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Mastercard Announces Quantum Computing Collaboration with D-Wave

Quantum data visualization
(Image credit: Shutterstock)

Quantum specialist D-Wave and Mastercard have entered a multi-year strategic alliance that aims to accelerate the adoption of quantum computing solutions. As covered by HPC Wire, the partnership aims to develop quantum-hybrid applications in the areas of consumer loyalty and rewards, cross-border settlement, and, very specifically, fraud-management and anti-money laundering. 

Mastercard's secure network — which handled around 30% of worldwide debit and credit card transactions in 2020, excluding China — will be leveraged for these communications. 

It's currently unclear if any sort of quantum communications are being prepared for deployment. But the nascent state of these — even with considerable, recent leaps in establishing quantum networks which may or may not use existing fiber-optic infrastructures — lead us to place such an event firmly in the mid- to long-term future.

“We are heralding in the next wave of computing. Just like the creation of the PC, the emergence of the internet and the proliferation of smartphones and voice assistants, it is our belief that quantum will have far-reaching and industry-disrupting impact, especially in the financial services sector,” said Alan Baratz, CEO of D-Wave. “D-Wave and Mastercard have a shared vision of harnessing the power of technology to positively affect business and society. This alliance supports that vision by delivering quantum innovation that will tackle increasingly complex problem sets across applications like optimized loyalty programs, fraud management and anti-money laundering in financial services and, ultimately, unlock more value for customers.”

The collaboration will make use of D-Wave's products — both its quantum annealing QPUs (Quantum Processing Units), and its software-based quantum hybrid solvers
— which are essentially abstraction layers that allow developers to program for quantum computers with their existing coding skills. D-Wave's cloud computing platform, Leap, will be leveraged in delivering these experiences in real-time — even towards collaborators that don't have locally-installed quantum computers.

D-Wave's approach to quantum computing — just one in many — concerns quantum annealing — an approach that's particularly good at finding optimized solutions for problems with clearly defined datasets. Datasets such as Mastercard's client base — and their transaction history, spending habits, historic credit scores, and other data. 

The inherent security present in quantum entanglement — where two qubits are connected in such a way that you can't describe the state of any of them without knowing the state of the other — also lends itself towards more secure communications.

D-Wave's latest crop of QPUs, Advantage, have deployed 72 qubits in both horizontal and vertical loops. The company's next-generation devices — codenamed Zephyr — still have an undisclosed number of final qubits. But you can trust them to be more than 72.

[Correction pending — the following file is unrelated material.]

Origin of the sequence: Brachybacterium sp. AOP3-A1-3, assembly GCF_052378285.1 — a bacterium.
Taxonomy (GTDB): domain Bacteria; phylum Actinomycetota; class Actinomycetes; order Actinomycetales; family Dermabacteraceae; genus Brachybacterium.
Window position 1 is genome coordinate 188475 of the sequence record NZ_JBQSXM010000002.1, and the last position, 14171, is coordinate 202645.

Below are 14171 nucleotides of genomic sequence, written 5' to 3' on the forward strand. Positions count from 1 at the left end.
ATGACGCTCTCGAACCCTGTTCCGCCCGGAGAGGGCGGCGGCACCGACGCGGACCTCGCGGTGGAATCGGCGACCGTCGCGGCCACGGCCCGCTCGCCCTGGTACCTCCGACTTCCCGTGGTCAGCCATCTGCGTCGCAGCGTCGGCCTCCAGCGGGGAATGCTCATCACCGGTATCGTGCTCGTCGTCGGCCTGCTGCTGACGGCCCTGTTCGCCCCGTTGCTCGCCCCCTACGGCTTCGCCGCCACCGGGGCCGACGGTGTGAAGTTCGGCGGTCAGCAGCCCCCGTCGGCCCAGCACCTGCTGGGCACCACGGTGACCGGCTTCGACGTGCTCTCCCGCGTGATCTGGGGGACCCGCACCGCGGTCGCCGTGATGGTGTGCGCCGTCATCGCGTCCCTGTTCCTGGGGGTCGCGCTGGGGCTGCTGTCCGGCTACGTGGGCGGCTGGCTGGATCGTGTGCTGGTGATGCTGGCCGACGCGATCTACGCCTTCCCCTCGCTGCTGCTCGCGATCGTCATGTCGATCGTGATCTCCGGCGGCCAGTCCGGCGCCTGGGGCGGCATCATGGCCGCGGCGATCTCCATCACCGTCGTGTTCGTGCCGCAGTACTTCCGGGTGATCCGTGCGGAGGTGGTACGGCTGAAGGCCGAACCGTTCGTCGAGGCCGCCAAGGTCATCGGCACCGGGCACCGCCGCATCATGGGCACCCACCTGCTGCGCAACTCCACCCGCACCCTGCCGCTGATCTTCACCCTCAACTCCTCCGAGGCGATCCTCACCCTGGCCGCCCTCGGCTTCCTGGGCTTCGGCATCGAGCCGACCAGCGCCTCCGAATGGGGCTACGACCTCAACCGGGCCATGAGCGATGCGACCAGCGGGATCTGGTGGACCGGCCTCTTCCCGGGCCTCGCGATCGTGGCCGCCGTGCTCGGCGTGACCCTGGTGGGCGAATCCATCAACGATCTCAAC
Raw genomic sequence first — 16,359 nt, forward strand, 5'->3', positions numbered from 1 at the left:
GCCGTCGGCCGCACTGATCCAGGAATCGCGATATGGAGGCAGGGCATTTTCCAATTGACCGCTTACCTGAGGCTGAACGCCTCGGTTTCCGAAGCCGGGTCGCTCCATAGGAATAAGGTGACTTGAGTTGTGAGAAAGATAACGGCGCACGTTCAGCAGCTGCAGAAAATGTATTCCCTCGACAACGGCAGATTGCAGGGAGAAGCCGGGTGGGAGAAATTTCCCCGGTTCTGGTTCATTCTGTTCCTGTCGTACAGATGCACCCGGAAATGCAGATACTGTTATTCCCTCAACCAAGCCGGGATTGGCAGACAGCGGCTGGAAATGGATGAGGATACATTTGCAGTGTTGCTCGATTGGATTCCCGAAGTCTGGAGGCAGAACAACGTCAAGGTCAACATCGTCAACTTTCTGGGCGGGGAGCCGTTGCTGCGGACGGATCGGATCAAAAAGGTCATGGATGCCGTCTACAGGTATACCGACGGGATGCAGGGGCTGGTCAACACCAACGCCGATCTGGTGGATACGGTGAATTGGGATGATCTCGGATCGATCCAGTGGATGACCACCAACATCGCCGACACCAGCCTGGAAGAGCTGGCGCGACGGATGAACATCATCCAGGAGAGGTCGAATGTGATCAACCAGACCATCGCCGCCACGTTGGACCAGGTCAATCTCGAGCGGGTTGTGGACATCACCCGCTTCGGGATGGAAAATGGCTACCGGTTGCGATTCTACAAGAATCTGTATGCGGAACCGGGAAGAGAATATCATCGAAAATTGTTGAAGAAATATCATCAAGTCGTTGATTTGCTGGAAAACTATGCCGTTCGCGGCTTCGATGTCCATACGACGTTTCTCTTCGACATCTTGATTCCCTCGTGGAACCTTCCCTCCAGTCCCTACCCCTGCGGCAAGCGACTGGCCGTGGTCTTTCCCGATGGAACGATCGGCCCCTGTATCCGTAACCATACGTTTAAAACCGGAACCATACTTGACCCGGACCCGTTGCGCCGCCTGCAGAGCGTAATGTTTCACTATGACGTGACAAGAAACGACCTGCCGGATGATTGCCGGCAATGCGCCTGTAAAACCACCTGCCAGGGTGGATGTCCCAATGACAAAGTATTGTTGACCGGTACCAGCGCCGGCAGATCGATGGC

“People expect hyper-personalized experiences. Quantum computing’s unique ability to analyze huge numbers of potential combinations can deliver optimal solutions that will improve efficiency and provide choice,” said Ken Moore, Chief Innovation Officer at Mastercard. “Our work with D-Wave will explore the endless applications of quantum computing for practical, real-world financial services applications.”

Why introduce quantum computing, you may ask? It all has to do with quantum's ability to solve optimization problems that classical computers simply can't — not in several human lifetimes, at least. Quantum computing's probabilistic approach to results — powered by the qubit's ability to represent both a 0 and a 1 at a given time — are what enable them to scale in the number of variables in ways that even the world's most powerful supercomputers can't. Questions such as "what is the most efficient route through all these thirteen stops" come naturally to quantum.

Good luck solving them on a classical computer.

Picking up on Moore's example, we can think about how rewards are usually deployed: Through a simple tiered system, which applies a "one-size-fits-all" approach. Sure, you can increase or decrease the number of tiers, and "personalize" the experience while still curtailing costs. But companies always have to measure their risk for each tier, according to data they've gathered on consumer habits. Crucially, this doesn't take into account new clients, whose consumption habits are (in theory) much cloudier.

Some clients won't be able to derive all the benefits from their tier, leading them to feel as if they were losing something; others will bump up against their rewards ceiling, and they too will be dissatisfied. This approach means there are always optimizations left on the table. Just like Thanos' blade in The Avengers, there's a road towards achieving the "perfectly balanced" finale.

Let's be clear: Companies want to keep customer loyalty, but they will always try to do so at the lowest possible cost to them. It's just good business. Applying quantum computing to optimization problems such as creating a personalized reward mechanism that perfectly takes into account all relevant customer variables is the pot of gold at the end of the proverbial rainbow. Companies curb their costs. Customers feel valued at every step of the way. It's a win-win situation - at least on paper.

So long as quantum mechanics don't apply to customers' money, as they did in the case of "DeFi" lender Celsius Network's bankruptcy, all will be well.

Shrödinger's cash is all well as good — so long as that value doesn't prove to be zero.

Francisco Pires
Freelance News Writer

Francisco Pires is a freelance news writer for Tom's Hardware with a soft side for quantum computing.